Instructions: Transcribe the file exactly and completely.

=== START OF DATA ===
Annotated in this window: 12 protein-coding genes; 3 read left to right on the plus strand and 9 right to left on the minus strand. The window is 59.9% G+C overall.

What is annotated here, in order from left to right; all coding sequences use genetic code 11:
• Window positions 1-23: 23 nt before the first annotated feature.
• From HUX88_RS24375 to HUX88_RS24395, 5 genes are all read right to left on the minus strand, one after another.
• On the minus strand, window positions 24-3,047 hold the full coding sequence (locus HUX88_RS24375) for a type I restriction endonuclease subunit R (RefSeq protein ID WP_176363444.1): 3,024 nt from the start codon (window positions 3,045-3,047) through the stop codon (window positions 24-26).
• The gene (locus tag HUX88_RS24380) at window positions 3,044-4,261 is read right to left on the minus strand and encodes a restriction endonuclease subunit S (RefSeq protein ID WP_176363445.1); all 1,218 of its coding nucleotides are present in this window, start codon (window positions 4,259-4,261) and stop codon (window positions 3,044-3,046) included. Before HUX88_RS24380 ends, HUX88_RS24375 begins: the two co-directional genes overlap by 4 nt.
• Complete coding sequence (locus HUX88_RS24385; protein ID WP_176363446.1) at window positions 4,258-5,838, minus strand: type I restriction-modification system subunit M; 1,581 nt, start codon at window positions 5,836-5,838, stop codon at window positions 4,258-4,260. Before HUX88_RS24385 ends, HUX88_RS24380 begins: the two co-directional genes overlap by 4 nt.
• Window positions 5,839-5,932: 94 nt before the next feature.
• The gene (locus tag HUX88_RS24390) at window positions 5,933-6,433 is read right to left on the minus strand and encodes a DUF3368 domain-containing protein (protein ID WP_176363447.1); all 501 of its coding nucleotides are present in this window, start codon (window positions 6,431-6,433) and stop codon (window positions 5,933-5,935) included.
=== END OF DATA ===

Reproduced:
Annotated in this window: 12 protein-coding genes; 3 read left to right on the plus strand and 9 right to left on the minus strand. The window is 59.9% G+C overall.

What is annotated here, in order from left to right; all coding sequences use genetic code 11:
• Window positions 1-23: 23 nt before the first annotated feature.
• From HUX88_RS24375 to HUX88_RS24395, 5 genes are all read right to left on the minus strand, one after another.
• On the minus strand, window positions 24-3,047 hold the full coding sequence (locus HUX88_RS24375) for a type I restriction endonuclease subunit R (RefSeq protein ID WP_176363444.1): 3,024 nt from the start codon (window positions 3,045-3,047) through the stop codon (window positions 24-26).
• The gene (locus tag HUX88_RS24380) at window positions 3,044-4,261 is read right to left on the minus strand and encodes a restriction endonuclease subunit S (RefSeq protein ID WP_176363445.1); all 1,218 of its coding nucleotides are present in this window, start codon (window positions 4,259-4,261) and stop codon (window positions 3,044-3,046) included. Before HUX88_RS24380 ends, HUX88_RS24375 begins: the two co-directional genes overlap by 4 nt.
• Complete coding sequence (locus HUX88_RS24385; protein ID WP_176363446.1) at window positions 4,258-5,838, minus strand: type I restriction-modification system subunit M; 1,581 nt, start codon at window positions 5,836-5,838, stop codon at window positions 4,258-4,260. Before HUX88_RS24385 ends, HUX88_RS24380 begins: the two co-directional genes overlap by 4 nt.
• Window positions 5,839-5,932: 94 nt before the next feature.
• The gene (locus tag HUX88_RS24390) at window positions 5,933-6,433 is read right to left on the minus strand and encodes a DUF3368 domain-containing protein (protein ID WP_176363447.1); all 501 of its coding nucleotides are present in this window, start codon (window positions 6,431-6,433) and stop codon (window positions 5,933-5,935) included.